EPISODE 304: The Miracle on Eldridge Street The Eldridge Street Synagogue is one of the most beautifully restored places in the United States, a testament to the value of preserving history when it seems all is lost to ruin. Today the Museum at Eldridge Street maintains the synagogue, built in 1887 as one of the first houses of worship… Read More
A toast to the great 20th-century architect Eero Saarinen! The Modernist icon was born on this date in 1910 in Finland. He immigrated to the United States with his parents when he was thirteen years old. His father Eliel Saarinen was himself a brilliant architect; his son would learn from the best. Eero Saarinen was a versatile furniture designer… Read More
Eugenics, as with any creation from a mad scientist, was developed to advance the human race, built from the studies of Charles Darwin and Gregor Mendel. Shouldn’t we pass only mankind’s most laudable attributes to the next generation? Who wouldn‘t want to weed out disease and deformity? Instead, it became one of the most insidious tools of the 20th… Read More
New York has never suffered severely from the effects of an earthquake. Most recently, the one felt in 2011— reportedly of 5.8 or 5.9 magnitude, centered around Virginia and affecting many Northeast metropolitan areas — ranks quite high on the list of tremors felt here. There’s no way to compare that local event to the really early quakes, as the Richter… Read More
The destructive force of tornado season has made itself abundantly evident in the Midwest this week, and New Yorkers can sometimes develop a false sense of security by the rarity of twister activity here. But tornados do occasionally make their way to the five boroughs. In fact Staten Island was under a tornado warning just this past… Read More
The passage of the 18th Amendment in 1919 — prohibiting the sale of alcohol in the United States — failed to sober up the country. It merely drove its unquenchable thirst underground. Prohibition came about because of an extraordinary union of disparate groups — religious folks, racists, progressives, nativists — all possessing different motivations for… Read More
“The Raven” was first published in the New York Evening Mirror on January 29, 1845, and would come to define the morbid brilliance of its author Edgar Allan Poe. Poe and his sickly young wife Virginia arrived in New York in 1844, lodging at a dairy farm at today’s Â West 84th Street, between Broadway and… Read More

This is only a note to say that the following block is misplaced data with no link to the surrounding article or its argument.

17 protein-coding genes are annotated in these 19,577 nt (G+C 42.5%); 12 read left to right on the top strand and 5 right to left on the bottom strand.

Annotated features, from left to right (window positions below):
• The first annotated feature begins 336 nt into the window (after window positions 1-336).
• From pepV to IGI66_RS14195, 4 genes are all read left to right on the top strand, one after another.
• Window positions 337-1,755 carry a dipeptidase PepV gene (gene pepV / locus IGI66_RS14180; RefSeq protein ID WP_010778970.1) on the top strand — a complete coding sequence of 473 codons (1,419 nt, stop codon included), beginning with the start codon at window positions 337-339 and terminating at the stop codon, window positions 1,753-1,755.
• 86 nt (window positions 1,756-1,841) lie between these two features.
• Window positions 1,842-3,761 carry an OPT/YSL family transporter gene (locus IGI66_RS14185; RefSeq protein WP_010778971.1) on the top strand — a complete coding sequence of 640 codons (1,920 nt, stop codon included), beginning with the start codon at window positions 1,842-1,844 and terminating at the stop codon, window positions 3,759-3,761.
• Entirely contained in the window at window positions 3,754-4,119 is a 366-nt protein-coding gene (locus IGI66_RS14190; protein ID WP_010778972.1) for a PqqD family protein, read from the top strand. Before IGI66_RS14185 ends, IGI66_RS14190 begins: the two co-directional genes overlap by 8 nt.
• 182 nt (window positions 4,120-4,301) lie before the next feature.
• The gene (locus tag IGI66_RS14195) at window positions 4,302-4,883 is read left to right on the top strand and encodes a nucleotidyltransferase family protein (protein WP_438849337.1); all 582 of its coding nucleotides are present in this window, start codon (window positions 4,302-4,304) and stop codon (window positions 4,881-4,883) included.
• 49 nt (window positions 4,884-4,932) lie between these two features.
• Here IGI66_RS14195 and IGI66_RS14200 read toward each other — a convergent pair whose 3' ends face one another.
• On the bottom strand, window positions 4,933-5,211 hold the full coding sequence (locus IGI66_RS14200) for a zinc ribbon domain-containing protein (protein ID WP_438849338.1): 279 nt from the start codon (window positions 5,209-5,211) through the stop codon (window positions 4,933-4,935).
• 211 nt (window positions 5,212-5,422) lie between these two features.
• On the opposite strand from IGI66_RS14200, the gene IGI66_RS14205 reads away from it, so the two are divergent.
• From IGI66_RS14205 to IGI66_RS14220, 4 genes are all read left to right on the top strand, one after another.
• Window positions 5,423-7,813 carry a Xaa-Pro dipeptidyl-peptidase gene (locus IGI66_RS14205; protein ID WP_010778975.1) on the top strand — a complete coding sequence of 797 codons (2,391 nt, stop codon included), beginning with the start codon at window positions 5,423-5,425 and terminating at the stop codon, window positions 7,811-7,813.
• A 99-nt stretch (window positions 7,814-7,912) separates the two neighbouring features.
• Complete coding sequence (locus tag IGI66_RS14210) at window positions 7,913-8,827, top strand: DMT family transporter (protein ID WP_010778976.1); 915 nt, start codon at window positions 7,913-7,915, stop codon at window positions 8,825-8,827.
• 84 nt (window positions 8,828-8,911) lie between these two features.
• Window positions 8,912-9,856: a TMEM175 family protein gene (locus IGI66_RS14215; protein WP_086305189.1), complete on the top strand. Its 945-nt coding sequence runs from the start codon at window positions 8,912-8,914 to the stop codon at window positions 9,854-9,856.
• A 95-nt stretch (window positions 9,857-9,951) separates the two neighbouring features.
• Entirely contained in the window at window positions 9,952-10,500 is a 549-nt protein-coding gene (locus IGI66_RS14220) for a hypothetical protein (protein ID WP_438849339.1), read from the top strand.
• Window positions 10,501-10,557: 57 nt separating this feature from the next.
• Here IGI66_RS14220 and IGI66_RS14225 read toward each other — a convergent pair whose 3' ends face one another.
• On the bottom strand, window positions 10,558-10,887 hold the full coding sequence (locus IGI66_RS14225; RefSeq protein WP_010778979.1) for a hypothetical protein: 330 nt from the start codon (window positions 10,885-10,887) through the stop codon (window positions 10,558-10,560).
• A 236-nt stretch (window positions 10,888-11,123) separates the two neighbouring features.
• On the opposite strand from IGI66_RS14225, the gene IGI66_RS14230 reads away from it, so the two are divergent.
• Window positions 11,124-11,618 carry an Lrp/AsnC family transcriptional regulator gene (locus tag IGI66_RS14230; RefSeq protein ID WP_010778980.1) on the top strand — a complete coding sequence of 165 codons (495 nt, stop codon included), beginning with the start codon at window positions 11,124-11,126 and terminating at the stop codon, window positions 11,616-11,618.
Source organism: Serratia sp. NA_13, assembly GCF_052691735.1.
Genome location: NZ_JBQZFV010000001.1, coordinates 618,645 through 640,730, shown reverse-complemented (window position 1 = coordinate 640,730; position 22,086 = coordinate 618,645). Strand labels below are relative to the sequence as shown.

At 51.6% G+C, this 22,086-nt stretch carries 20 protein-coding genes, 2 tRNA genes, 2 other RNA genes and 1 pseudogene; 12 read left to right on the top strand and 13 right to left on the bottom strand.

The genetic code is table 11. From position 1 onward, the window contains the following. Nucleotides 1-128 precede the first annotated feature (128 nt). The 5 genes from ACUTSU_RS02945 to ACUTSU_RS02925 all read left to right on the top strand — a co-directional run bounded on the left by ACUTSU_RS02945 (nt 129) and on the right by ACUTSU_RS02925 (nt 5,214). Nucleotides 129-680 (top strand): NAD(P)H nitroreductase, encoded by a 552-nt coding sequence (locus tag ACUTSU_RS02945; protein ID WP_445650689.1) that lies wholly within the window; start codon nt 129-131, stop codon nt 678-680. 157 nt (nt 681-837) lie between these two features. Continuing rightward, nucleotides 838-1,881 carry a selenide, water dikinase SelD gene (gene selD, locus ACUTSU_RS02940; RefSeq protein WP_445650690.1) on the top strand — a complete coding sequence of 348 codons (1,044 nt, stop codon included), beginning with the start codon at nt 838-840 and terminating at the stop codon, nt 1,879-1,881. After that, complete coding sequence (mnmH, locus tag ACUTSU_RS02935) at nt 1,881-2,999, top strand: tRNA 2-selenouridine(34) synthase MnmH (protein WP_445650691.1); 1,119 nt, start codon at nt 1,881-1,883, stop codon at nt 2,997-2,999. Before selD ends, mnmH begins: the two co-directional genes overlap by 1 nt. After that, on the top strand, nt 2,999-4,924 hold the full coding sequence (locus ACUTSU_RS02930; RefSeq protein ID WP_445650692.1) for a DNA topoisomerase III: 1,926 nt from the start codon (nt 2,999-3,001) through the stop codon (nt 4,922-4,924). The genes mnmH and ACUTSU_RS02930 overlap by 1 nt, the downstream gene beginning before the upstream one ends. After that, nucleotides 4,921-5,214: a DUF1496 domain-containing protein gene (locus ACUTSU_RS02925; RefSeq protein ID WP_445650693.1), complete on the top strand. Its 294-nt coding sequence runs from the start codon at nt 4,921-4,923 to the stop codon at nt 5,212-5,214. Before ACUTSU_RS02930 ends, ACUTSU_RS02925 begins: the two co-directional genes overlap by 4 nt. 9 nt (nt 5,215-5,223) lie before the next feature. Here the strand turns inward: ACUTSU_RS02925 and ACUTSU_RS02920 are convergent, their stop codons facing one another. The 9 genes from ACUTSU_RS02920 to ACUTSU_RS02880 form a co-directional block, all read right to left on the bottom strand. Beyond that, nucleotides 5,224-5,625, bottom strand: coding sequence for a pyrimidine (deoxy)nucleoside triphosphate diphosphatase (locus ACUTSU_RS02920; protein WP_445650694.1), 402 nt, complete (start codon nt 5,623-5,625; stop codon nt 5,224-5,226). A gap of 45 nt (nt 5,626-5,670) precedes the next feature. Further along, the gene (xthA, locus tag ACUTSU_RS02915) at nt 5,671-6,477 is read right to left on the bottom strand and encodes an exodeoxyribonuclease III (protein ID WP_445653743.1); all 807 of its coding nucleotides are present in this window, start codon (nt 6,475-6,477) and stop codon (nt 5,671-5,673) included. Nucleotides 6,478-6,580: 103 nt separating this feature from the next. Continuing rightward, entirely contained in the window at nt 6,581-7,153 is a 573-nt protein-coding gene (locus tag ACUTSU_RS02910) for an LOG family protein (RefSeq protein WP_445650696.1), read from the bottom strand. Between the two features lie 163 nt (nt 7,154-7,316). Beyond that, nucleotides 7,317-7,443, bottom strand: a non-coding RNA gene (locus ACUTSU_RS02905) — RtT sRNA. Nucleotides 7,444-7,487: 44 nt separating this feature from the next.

Please support our sponsors!
The Bowery Boys podcast is brought to you by…. Squarespace, the all-in-one platform that makes it fast and easy to create your own professional website, portfolio, and online store. For a free trial and 10% off, visit Squarespace.com and enter offer code BOWERY at checkout. A better web starts with your website. and by… … Read More
Thanks for voting! The poll is now closed. We’re off to turn your opinions into future Bowery Boys podcasts. Top results: More neighborhood-centric history, true crime and law enforcement, and shows on early history. Previously: We’ve got our podcasts planned out for the next few months, but we need your help in determining the types… Read More
A photo from her nightclub and theater years, G. Paul Bishop Jr. photographer “â€œI never agreed with Thomas Wolfe,â€ she remarked quietly. â€œI never thought you canâ€™t go home again. Iâ€™ve been coming home to Harlem for 50 years.â€— from a terrific story in the New York Times from 2007 about her ornately colorful Harlem… Read More
Pete Seeger 1919-2014
Pete Seeger with Woody Guthrie, performing at the Music Inn in Lenox, Massachusetts, 1950 (Photo courtesy NPR) “I have sung in hobo jungles, and I have sung for the Rockefellers, and I am proud that I have never refused to sing for anybody.” — Pete SeegerPete Seeger with the Weavers — Washington Square Blues … Read More
I’m not sure if the Madison Square annual Christmas tree was really the biggest in the entire world — as the 1913 Evening World at right suggests — but it was most certainly the largest in New York City. Its closest competitor in size would have been the City Hall Christmas tree. This unique tradition… Read More
Our designer is the exceptionally talented Thomas Cabus. You can take a look at some of his other work — including the design of the award-winning Circle of 6 app — at this link.
Due to the temporary shutdown of the federal government,the Library of Congress is closed to the public and researchers beginning October 1, 2013 until further notice. [site] The Library of Congress is my number one source of information for the Bowery Boys, through their newspaper archive and their amazing collection of photographs. Due to the… Read More
A Wrigley’s Spearmint chewing gum ad from a 1911 New York Tribune advises you to choose gum, not explosives. From the New-York tribune. (New York [N.Y.]), 25 June 1911. Chronicling America: Historic American Newspapers. Lib. of Congress.